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Team Trump is ‘very satisfied’ with its response in Puerto Rico

Marines unload food from a military aircraft in

Marines unload food from a military aircraft in Jayuya, Puerto Rico, on Wednesday, Sept. 27, 2017, as part of the relief effort after Hurricane Maria devastated the island. Photo Credit: AFP/Getty Images / Ryre Arciaga

Hold the applause

President Donald Trump’s administration isn’t sugarcoating the enormity of the disaster in Puerto Rico. But officials declare they’ve been up to the task.

“I am very satisfied,” said acting Department of Homeland Security Secretary Elaine Duke. White House Homeland Security Adviser Tom Bossert answered critics who called the effort too little and too slow. When they see it in totality, they will be “blown away,” Bossert said, in an unfortunate choice of words.

But it wasn’t until Thursday that DHS agreed, despite U.S. shipping industry opposition, to a 10-day waiver of the Jones Act, which restricts the use of foreign-flagged vessels to deliver supplies.

The Pentagon asserted greater command of Hurricane Maria relief operations by naming Lt. Gen. Jeffrey Buchanan to take charge. That should have happened days ago, said retired Lt. Gen. Russel Honoré, who was assigned that role in New Orleans in 2005 after the faltering first response to Hurricane Katrina.

“Puerto Rico is a bigger and tougher mission than Katrina,” Honoré said.

Caught in the middle

Gary Cohn, Trump’s chief economic adviser, said he “can’t guarantee” that some middle-class families wouldn’t see increases to their tax bills under the plan the White House has developed with GOP congressional leadership.

Cohn wouldn’t say whether the administration would be willing to relent from the proposed elimination of state and local tax deductions, which could mean a hard hit on New Yorkers. “Seventy-five percent of American families do not itemize,” he noted.

See Newsday’s story by Emily Ngo.

The take-away: States vs. states

Trump’s push to take away state and local tax deductions has echoes of the recent health care fight, in which Republicans would have hit blue states harder than red or purple ones, writes Newsday’s Dan Janison.

The argument from the hinterlands is the same as 30 years ago: The deduction amounts to a subsidy — at their expense — for the higher-taxing ways of the New York, California and their coastal cousins. What’s different now: The clout of Democrats and the Northeast in Congress isn’t as strong.

His seat’s been downgraded

The traveling has given way to groveling for Health and Human Services Secretary Tom Price. He promised he will never charter a private plane again at public expense and “the taxpayers won’t pay a dime for my seat on those planes.”

But rather than foot the entire cost of the flights, he’s leaving himself leg room. Paying for “my seat” means he will write a check for $51,887.31. Politico, which broke the story, estimated the cost of the flights at more than $400,000.

Will that save his job with Trump, who said he was “not happy” with Price? “We’re looking at the issue,” Press Secretary Sarah Huckabee Sanders said.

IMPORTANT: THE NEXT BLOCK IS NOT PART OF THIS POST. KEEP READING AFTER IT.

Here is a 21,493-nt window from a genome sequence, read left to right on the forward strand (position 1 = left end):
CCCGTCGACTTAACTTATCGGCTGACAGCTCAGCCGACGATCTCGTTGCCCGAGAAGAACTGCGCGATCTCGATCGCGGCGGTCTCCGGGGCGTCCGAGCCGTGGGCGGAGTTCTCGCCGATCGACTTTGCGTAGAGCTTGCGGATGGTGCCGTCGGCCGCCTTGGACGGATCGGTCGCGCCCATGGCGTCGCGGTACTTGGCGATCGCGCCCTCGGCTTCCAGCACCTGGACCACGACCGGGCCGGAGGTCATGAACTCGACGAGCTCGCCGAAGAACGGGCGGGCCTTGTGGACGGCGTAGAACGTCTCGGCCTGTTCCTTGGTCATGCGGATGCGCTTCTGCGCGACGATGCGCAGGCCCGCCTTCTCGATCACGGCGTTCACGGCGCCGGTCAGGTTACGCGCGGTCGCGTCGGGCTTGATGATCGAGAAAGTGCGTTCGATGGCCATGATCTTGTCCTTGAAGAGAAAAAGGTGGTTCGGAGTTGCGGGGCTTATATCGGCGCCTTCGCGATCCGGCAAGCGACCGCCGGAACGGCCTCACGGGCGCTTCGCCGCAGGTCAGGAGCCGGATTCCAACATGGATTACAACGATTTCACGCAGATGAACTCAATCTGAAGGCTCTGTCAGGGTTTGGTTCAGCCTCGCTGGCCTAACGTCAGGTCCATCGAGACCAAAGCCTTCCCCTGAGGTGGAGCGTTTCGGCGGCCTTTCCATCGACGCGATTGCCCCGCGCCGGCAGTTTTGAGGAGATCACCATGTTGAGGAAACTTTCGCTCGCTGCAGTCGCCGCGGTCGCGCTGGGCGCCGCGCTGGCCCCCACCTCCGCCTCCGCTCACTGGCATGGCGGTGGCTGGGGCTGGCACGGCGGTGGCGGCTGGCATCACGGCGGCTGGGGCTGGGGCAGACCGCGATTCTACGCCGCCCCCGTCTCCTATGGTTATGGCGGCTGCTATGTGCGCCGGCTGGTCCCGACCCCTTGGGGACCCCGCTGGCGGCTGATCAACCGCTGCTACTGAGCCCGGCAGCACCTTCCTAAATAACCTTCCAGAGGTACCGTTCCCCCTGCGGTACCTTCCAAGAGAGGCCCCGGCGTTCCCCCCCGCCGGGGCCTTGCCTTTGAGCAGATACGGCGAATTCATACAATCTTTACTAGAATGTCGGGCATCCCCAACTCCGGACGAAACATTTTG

Color coding

The battle over protests during the national anthem has pitted Trump against NFL players who say they are trying to call attention to racial injustice. Sanders said it’s about patriotism and the flag.

“I think it’s pretty black and white there,” Sanders said.

Earlier, Trump on “Fox and Friends” said he believes NFL team owners “are afraid of their players.”

Asked what that meant, Sanders said: “Probably the backlash of the players and the stance that they’re making, and, you know, not wanting to create that conflict within their team.”

Health insurance illusion?

Trump says he will probably issue an executive order next week allowing Americans to purchase health care across state lines. He advanced the same idea during the campaign.

Apart from the legalities of such an order, there’s another catch: Consumers would probably have a hard time finding a company selling such policies, Politico reports. Where it has been tried, insurers weren’t interested. One reason is that it’s extremely difficult for them to create provider networks in states with no current customers.

What else is happening

  • On Twitter Tuesday night, Trump was sounding defensive and unappreciated for his Puerto Rico response: “Wish press would treat fairly!” “Governor said great job!’ ”
  • It’s unusual for a president to skip a ceremony installing a new FBI director. But with the bureau deeply involved in the Russia investigation, Trump stayed away when Christopher Wray took the oath. So did two former FBI directors — Robert Mueller, the special counsel, and James Comey.
  • The top Republican and Democrat on the Senate intelligence committee wrote Jared Kushner saying they were “concerned” that he failed to tell its Russia investigators that he conducted business from a private email account, CNN reported.
  • It wasn’t Kushner’s fault that he was listed as a woman on New York voter registration records. The state’s Board of Elections told the Daily News that Kushner checked “male” on the form, but board personnel made a data-entry error.
  • Twitter told a Senate panel that it sold more than $270,000 of ads to Russia-linked accounts during the 2016 election.
  • Sanders indicated Trump doesn’t agree with Roy Moore, the Republican Senate candidate he now endorses in Alabama, on such comments as calling for homosexuality to be illegal and barring Muslims from Congress. Sanders said she “wouldn’t see any parallel between the two of them on that front.”

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